Student imprisoned in Iran writes letter seeking basic rights

Victoria Pagan

UT physics graduate student Omid Kokabee's second court hearing for espionage charges in Iran was scheduled for Tuesday, but those in contact with him are still not certain if it happened, said Eugene Chudnovsky, a physics professor at Lehman College.

Kokabee was imprisoned while on a visit to his native country Iran in January 2011 under charges of leaking Iranian nuclear secrets to the United States. He pled not guilty to the charges on Oct. 4, 2011 but was not allowed to testify and simply exchanged a written letter with the judge.

Chudnovsky said he was told the hearing was scheduled for Tuesday but he will not know if it happened or what the results were for a few days because of communication barriers.

“It may also happen that the hearing didn't take place,” Chudnovsky said. “It may be that the judge postponed the hearing, but if it took place we will hear back about it soon.”

Attached with the news about the trial was Kokabee's second letter to Ayatollah Larijani, head of the judicial system in Iran, Chudnovsky said. He said the letter was a poor translation from Farsi but the message is clear.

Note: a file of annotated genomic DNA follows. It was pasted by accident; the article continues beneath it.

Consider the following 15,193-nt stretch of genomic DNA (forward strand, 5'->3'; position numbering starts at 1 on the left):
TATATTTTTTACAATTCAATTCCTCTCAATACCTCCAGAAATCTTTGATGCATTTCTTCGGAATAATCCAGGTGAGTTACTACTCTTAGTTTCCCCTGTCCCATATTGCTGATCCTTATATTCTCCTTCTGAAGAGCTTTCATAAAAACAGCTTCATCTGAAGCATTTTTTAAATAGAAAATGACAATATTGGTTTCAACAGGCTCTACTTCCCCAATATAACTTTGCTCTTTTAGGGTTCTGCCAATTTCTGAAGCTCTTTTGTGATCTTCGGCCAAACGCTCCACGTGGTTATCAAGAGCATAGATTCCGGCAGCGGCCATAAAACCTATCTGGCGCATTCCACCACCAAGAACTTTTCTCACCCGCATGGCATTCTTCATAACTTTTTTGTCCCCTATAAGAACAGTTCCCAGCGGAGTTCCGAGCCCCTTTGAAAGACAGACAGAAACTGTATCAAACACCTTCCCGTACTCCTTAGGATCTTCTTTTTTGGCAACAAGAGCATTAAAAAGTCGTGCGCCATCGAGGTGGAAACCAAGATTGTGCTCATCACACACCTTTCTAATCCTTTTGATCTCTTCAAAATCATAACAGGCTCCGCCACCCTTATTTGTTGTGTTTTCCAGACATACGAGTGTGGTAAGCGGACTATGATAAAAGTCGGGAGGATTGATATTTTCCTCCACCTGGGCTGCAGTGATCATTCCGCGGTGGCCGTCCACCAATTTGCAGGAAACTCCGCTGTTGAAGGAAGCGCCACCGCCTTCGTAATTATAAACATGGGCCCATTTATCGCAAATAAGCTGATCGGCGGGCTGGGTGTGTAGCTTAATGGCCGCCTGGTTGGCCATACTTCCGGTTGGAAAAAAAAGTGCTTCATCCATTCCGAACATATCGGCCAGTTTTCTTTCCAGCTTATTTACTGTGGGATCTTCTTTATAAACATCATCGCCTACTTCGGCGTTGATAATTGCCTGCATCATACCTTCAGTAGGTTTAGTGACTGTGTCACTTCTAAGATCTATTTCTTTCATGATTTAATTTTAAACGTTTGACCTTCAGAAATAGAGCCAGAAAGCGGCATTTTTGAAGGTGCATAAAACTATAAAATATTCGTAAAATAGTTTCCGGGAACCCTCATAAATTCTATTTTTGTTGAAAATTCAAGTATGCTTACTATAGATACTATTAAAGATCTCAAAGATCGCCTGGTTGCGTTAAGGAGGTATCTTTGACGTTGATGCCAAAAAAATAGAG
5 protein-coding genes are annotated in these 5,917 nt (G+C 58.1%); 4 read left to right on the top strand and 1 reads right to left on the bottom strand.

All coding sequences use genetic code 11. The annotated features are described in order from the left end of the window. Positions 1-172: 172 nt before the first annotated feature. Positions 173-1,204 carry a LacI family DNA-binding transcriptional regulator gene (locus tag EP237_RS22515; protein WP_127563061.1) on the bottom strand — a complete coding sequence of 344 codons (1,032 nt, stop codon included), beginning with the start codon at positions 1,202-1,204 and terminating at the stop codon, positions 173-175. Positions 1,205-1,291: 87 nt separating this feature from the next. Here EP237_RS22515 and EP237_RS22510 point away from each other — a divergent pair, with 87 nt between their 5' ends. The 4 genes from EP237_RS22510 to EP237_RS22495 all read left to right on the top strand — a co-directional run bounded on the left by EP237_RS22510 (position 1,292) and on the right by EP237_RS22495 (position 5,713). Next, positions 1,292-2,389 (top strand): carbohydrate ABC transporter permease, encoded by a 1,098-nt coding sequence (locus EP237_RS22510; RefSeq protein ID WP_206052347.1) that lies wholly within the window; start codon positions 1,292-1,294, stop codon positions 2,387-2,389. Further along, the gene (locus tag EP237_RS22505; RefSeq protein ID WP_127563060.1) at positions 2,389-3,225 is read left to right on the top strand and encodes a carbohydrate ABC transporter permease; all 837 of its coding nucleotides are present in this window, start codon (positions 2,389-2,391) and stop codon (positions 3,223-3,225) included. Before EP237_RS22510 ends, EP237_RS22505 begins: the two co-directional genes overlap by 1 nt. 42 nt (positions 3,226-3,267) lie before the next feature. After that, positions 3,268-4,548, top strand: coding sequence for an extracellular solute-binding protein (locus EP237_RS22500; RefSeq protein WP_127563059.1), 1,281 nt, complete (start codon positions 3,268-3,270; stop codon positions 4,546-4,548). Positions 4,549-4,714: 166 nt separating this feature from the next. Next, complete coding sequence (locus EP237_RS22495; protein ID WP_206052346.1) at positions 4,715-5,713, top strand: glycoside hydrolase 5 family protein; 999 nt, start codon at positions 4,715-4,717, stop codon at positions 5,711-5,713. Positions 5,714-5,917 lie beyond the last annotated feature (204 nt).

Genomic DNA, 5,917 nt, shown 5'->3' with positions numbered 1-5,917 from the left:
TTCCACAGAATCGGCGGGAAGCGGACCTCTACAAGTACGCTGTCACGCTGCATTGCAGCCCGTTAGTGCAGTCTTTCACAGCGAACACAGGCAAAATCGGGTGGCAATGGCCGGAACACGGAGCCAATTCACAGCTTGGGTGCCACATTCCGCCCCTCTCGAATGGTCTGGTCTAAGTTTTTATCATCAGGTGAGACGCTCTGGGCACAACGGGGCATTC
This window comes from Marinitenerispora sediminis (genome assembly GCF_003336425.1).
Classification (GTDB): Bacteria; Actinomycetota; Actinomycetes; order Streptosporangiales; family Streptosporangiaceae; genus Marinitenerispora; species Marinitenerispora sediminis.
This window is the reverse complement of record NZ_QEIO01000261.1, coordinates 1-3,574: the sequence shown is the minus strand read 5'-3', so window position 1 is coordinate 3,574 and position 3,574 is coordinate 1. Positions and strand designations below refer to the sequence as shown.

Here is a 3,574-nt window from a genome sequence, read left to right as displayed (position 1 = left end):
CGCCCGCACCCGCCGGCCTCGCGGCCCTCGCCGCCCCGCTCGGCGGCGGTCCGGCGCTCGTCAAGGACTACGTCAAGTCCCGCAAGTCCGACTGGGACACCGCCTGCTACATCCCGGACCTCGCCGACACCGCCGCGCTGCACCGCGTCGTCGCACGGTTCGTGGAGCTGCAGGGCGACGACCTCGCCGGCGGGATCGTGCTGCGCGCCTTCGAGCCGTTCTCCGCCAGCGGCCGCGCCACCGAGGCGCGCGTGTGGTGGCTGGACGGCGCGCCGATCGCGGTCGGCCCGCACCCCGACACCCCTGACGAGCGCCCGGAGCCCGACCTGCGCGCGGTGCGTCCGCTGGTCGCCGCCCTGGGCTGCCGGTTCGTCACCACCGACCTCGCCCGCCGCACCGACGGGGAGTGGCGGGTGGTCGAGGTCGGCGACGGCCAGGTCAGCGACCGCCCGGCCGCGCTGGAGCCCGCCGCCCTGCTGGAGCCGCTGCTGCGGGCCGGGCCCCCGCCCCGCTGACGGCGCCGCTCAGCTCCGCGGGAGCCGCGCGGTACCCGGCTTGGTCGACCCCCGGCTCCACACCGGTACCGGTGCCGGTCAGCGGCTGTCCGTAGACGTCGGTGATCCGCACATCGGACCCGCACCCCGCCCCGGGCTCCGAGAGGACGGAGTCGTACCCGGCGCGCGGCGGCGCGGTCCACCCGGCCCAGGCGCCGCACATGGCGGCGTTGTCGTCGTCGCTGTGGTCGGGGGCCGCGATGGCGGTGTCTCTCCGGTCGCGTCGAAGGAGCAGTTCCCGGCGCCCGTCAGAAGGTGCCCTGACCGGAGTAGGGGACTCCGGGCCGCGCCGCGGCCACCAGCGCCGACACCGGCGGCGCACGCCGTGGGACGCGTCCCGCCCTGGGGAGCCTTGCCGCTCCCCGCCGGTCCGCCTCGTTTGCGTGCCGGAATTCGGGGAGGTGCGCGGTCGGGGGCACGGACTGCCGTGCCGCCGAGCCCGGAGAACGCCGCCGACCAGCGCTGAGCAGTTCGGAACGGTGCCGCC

The allegations with respect to requests and practice from the authority are completely incompatible and inconsistent with any logic and common sense, said Kokabee in the translated letter.

“For someone who does not have any activity outside the University and the academic world and [is] not familiar with world politics, what sense does it associate,” said Kokabee in the letter. “And what purpose lies behind the accusations and pressures?”

In the letter, Kokabee said he refuses to put up with threats and a disregard for the country's laws and regulations. He said he demands the basic rights of a prisoner and conditions for a reasonable and impartial court.

“Now as a natural reaction to a prisoner who has insulted his dignity and basic human rights, I declare that after this I'm not willing to go to court and defend myself, if you forced me to take court,” said Kokabee in the translated letter. “I will not participate in humiliating court and without jurisdiction.”